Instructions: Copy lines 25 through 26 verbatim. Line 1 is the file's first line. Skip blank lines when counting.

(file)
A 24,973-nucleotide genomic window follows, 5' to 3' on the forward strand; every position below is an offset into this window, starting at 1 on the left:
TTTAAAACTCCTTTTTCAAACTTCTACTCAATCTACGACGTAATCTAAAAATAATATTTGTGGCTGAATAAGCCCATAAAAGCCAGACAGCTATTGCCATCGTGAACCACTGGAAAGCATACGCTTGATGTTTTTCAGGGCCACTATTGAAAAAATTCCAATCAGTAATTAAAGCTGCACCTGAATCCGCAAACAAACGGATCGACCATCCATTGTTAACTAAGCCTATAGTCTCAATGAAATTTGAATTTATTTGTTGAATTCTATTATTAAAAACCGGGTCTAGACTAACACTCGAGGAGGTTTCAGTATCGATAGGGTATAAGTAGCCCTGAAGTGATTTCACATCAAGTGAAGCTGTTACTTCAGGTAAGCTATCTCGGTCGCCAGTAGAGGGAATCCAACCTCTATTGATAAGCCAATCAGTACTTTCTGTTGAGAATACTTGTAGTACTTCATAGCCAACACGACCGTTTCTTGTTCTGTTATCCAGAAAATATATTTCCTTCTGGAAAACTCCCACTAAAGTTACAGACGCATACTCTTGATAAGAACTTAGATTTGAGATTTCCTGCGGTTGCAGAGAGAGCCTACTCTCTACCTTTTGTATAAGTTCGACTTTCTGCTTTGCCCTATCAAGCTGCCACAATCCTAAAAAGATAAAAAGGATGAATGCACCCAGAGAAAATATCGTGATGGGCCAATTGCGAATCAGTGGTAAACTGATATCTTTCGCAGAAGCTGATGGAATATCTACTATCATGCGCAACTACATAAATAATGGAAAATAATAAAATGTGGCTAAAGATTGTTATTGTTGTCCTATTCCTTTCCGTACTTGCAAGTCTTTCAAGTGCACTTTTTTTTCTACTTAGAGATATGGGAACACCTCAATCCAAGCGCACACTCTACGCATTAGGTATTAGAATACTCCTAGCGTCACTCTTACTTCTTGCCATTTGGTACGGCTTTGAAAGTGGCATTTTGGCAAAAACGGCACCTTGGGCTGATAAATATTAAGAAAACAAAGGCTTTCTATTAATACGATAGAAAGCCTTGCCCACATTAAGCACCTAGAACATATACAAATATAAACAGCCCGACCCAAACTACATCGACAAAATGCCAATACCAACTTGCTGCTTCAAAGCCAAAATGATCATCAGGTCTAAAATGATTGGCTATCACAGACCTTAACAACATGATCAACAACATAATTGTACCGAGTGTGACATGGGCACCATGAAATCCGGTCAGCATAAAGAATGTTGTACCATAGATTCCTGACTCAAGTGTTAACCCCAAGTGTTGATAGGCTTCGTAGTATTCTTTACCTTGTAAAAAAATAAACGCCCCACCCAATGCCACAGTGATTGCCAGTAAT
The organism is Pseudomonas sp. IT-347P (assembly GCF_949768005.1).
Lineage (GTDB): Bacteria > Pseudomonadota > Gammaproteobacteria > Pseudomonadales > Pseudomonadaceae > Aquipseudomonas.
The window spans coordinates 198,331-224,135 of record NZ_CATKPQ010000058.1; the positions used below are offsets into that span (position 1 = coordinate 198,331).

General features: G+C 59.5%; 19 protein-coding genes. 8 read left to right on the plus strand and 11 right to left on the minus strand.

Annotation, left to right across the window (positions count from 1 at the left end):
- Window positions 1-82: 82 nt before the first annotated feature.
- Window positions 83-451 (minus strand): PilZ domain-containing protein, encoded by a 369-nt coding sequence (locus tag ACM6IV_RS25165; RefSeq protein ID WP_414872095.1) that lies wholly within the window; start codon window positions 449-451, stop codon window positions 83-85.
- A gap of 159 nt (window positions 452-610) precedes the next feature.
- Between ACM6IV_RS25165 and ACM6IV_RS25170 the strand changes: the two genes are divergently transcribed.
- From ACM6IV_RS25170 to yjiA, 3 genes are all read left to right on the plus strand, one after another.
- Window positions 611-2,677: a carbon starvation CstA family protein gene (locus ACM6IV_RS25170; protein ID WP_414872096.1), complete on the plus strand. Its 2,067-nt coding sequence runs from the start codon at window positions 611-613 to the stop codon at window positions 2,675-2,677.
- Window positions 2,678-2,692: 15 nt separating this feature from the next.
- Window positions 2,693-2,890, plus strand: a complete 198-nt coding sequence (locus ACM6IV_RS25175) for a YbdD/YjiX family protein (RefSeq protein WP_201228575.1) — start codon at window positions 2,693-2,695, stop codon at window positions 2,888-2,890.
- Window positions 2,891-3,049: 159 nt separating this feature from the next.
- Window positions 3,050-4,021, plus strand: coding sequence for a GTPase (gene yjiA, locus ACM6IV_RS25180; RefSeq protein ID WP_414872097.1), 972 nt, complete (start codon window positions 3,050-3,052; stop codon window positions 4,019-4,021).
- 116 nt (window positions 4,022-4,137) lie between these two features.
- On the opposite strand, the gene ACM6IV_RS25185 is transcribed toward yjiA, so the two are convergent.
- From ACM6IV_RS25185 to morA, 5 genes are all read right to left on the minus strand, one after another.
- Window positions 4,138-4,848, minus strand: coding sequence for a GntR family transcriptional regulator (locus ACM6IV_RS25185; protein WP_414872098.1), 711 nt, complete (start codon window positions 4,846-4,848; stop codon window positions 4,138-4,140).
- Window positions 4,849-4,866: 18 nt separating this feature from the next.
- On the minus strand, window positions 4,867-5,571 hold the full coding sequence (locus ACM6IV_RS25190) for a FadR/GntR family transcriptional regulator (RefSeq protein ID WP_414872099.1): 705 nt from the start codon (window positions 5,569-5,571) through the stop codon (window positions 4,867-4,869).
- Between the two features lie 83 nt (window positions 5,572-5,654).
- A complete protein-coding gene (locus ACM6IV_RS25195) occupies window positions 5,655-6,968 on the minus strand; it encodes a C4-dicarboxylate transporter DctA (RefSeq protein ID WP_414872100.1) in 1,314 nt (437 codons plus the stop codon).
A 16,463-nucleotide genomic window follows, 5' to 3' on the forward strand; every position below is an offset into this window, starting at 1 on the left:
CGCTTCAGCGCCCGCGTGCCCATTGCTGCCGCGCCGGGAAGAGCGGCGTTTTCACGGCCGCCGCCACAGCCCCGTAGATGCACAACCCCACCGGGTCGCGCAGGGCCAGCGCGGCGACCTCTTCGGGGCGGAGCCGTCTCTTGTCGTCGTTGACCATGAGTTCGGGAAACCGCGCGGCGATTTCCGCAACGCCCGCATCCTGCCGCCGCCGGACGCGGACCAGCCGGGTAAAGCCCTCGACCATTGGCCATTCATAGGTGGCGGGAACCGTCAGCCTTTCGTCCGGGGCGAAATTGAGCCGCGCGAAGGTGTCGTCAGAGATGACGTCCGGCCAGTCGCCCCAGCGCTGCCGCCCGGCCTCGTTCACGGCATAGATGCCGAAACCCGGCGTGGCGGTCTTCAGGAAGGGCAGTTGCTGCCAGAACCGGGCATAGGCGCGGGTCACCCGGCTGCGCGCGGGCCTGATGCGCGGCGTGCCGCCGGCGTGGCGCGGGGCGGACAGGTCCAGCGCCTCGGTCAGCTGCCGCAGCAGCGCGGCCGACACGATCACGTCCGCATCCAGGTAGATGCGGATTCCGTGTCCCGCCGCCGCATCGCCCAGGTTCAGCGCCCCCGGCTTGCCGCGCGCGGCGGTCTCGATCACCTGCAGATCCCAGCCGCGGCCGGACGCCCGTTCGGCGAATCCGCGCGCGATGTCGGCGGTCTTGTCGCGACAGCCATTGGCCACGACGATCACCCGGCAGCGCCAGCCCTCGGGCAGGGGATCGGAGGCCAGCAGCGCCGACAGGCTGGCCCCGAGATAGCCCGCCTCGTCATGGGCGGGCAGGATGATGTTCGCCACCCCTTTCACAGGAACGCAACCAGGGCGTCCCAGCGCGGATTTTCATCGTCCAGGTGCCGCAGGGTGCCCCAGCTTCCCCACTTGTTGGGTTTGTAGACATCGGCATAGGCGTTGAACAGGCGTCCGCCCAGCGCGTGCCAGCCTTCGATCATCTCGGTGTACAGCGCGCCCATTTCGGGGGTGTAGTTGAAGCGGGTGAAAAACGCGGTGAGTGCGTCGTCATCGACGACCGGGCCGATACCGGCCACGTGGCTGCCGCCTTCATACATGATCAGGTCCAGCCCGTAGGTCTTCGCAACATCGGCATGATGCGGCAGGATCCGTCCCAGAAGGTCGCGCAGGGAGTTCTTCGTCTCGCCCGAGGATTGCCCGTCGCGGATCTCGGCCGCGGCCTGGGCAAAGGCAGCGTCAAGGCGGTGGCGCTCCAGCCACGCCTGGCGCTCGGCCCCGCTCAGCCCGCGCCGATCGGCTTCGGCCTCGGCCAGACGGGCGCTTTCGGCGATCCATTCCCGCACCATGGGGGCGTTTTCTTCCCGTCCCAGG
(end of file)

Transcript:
- A complete protein-coding gene (locus ACM6IV_RS25195) occupies window positions 5,655-6,968 on the minus strand; it encodes a C4-dicarboxylate transporter DctA (RefSeq protein ID WP_414872100.1) in 1,314 nt (437 codons plus the stop codon).
A 16,463-nucleotide genomic window follows, 5' to 3' on the forward strand; every position below is an offset into this window, starting at 1 on the left: